Thursday, July 5, 2007

High profile offers for Greg Oden

Via TrueHoop, we get directed to this article by Jason Quick in the Oregonian from this past Sunday. In it, Quick describes some of the offers that Kevin Pritchard (the Trailblazer's GM) received for the number one pick (i.e. Greg Oden) in this past draft, and apparently some of the offers were quite substantial:
  • From an Eastern conference team: A five-time All-Star and this year's lottery pick in exchange for the No. 1 pick and the Blazers' 2008 first-round pick.
  • A team within the Blazers division proposed a trade involving a future Hall of Famer and a standout rookie for the Blazers' No. 1 pick.
  • From a "Western conference power": The general manager wanted the Blazers' No. 1 pick. And he was willing to offer a player that will be a first-ballot Hall of Famer.
Quick leaves the details on these proposed trades a bit thin, most likely to protect his sources, but I think it isn't too hard to figure out the identities of the involved parties, particularly in the first two trade scenarios.

In the first trade offer, I think it's clear that the offer was Paul Pierce and the Celtic's lottery pick (5th overall). There are only six Eastern conference teams that were in the lottery this year (Atlanta- twice, Milwaukee, Boston, Charlotte, Chicago- from New York, and Philadelphia), and Paul Pierce is the only five-time all-star on any of these rosters.

In the second trade offer, I think the offer must have been Kevin Garnett and Randy Foye. The teams in the Blazer's division are Utah, Denver, Minnesota, and Seattle. Of those teams, only Denver (Iverson) and Minnesota (Garnett) have players that I would consider certain Hall of Famers at this stage of their careers, and of those two teams only Minnesota had a standout rookie this past season.

The third trade offer I think is a bit trickier. Over at TrueHoop, Henry Abbot identifies San Antonio, Phoenix, and Dallas as the Western conference powers, eliminates Nowitzki from consideration as not a certain first-ballot Hall of Famer, eliminates Nash because the Suns attack only works with him running it, and comes to the conclusion that the Spurs offered Tim Duncan for the right to pick Greg Oden. I'm not sure I agree.

First, I find it hard to believe that the Spurs would offer Tim Duncan in a trade under any circumstances. He is, in my opinion, currently the best player in the NBA. His teams just win. And the Spurs have a very real chance to win another 2-3 NBA titles before Duncan retires. Why make a trade to get someone who may or may not one day be as good as Duncan is right now? I don't think it makes much sense, especially since the Spurs are already stockpiling talent (drafting players who continue playing overseas) for the day when Duncan is no longer the dominant force in the NBA. In addition, the same article by Quick mentions Popovich having a conversation with Pritchard, apparently before this third trade offer was made, in which Popovich talked about Pritchard having the chance to put together a twin-towers tandem even better than Duncan and David Robinson had been. I highly doubt he would have given such fulsome praise to Oden and LaMarcus Aldridge just before trying to get Pritchard to trade Oden.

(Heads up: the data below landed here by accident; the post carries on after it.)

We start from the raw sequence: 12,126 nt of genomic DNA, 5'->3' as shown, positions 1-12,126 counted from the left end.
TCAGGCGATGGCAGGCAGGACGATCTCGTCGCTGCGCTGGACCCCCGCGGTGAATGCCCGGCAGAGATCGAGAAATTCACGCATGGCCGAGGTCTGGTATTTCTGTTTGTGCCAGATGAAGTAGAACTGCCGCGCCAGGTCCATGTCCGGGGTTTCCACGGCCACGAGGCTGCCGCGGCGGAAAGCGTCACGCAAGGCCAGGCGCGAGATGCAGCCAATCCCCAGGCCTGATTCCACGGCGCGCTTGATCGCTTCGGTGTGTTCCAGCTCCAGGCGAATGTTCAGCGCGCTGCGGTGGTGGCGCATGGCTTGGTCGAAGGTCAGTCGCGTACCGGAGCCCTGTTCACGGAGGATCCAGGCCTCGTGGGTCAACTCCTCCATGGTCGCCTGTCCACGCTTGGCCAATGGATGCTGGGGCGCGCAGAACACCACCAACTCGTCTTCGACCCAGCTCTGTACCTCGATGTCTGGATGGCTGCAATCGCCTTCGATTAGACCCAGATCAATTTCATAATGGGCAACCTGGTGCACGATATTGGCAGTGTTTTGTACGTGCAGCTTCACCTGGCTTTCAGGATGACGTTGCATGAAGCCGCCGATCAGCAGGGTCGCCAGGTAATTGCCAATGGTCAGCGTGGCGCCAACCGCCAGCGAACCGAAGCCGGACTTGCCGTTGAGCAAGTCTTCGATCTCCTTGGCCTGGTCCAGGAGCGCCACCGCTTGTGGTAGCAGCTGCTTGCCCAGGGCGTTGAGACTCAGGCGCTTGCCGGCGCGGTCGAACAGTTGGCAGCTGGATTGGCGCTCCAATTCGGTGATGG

If not Duncan, then who? I really don't know, but I think Henry Abbott might have read "Western conference power" too restrictively. In my mind, the two current first ballot Hall of Famers playing in the Western conference are Tim Duncan and Kobe Bryant. While they aren't currently a powerhouse, the Lakers are still a playoff team and they are certainly a traditional Western conference power. Especially considering all the Kobe Bryant fireworks that have gone on this summer, I think it's more likely that the mystery general manager was Mitch Kupchak (the Laker's GM) rather than RC Buford (the Spur's GM). But I guess we'll never really know.

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